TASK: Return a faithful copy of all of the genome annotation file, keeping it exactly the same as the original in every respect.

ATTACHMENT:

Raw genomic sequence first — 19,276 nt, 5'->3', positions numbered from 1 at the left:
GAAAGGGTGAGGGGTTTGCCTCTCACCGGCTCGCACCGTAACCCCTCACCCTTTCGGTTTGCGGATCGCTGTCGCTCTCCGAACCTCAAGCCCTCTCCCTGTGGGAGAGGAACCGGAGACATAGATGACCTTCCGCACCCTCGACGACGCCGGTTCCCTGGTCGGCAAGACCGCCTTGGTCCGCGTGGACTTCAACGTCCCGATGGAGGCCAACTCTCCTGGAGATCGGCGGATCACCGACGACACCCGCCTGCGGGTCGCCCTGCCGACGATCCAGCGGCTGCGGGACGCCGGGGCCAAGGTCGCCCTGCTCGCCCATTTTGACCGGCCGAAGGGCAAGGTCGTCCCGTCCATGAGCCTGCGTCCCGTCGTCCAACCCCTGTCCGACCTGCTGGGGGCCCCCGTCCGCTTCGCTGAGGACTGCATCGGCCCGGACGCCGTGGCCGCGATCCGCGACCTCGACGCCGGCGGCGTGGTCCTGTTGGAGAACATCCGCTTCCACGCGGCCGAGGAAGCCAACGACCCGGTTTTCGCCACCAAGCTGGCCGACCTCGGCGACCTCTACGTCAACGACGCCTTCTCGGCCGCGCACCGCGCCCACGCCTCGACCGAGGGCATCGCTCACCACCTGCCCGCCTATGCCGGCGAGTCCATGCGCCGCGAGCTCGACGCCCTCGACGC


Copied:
Raw genomic sequence first — 19,276 nt, 5'->3', positions numbered from 1 at the left:
GAAAGGGTGAGGGGTTTGCCTCTCACCGGCTCGCACCGTAACCCCTCACCCTTTCGGTTTGCGGATCGCTGTCGCTCTCCGAACCTCAAGCCCTCTCCCTGTGGGAGAGGAACCGGAGACATAGATGACCTTCCGCACCCTCGACGACGCCGGTTCCCTGGTCGGCAAGACCGCCTTGGTCCGCGTGGACTTCAACGTCCCGATGGAGGCCAACTCTCCTGGAGATCGGCGGATCACCGACGACACCCGCCTGCGGGTCGCCCTGCCGACGATCCAGCGGCTGCGGGACGCCGGGGCCAAGGTCGCCCTGCTCGCCCATTTTGACCGGCCGAAGGGCAAGGTCGTCCCGTCCATGAGCCTGCGTCCCGTCGTCCAACCCCTGTCCGACCTGCTGGGGGCCCCCGTCCGCTTCGCTGAGGACTGCATCGGCCCGGACGCCGTGGCCGCGATCCGCGACCTCGACGCCGGCGGCGTGGTCCTGTTGGAGAACATCCGCTTCCACGCGGCCGAGGAAGCCAACGACCCGGTTTTCGCCACCAAGCTGGCCGACCTCGGCGACCTCTACGTCAACGACGCCTTCTCGGCCGCGCACCGCGCCCACGCCTCGACCGAGGGCATCGCTCACCACCTGCCCGCCTATGCCGGCGAGTCCATGCGCCGCGAGCTCGACGCCCTCGACGC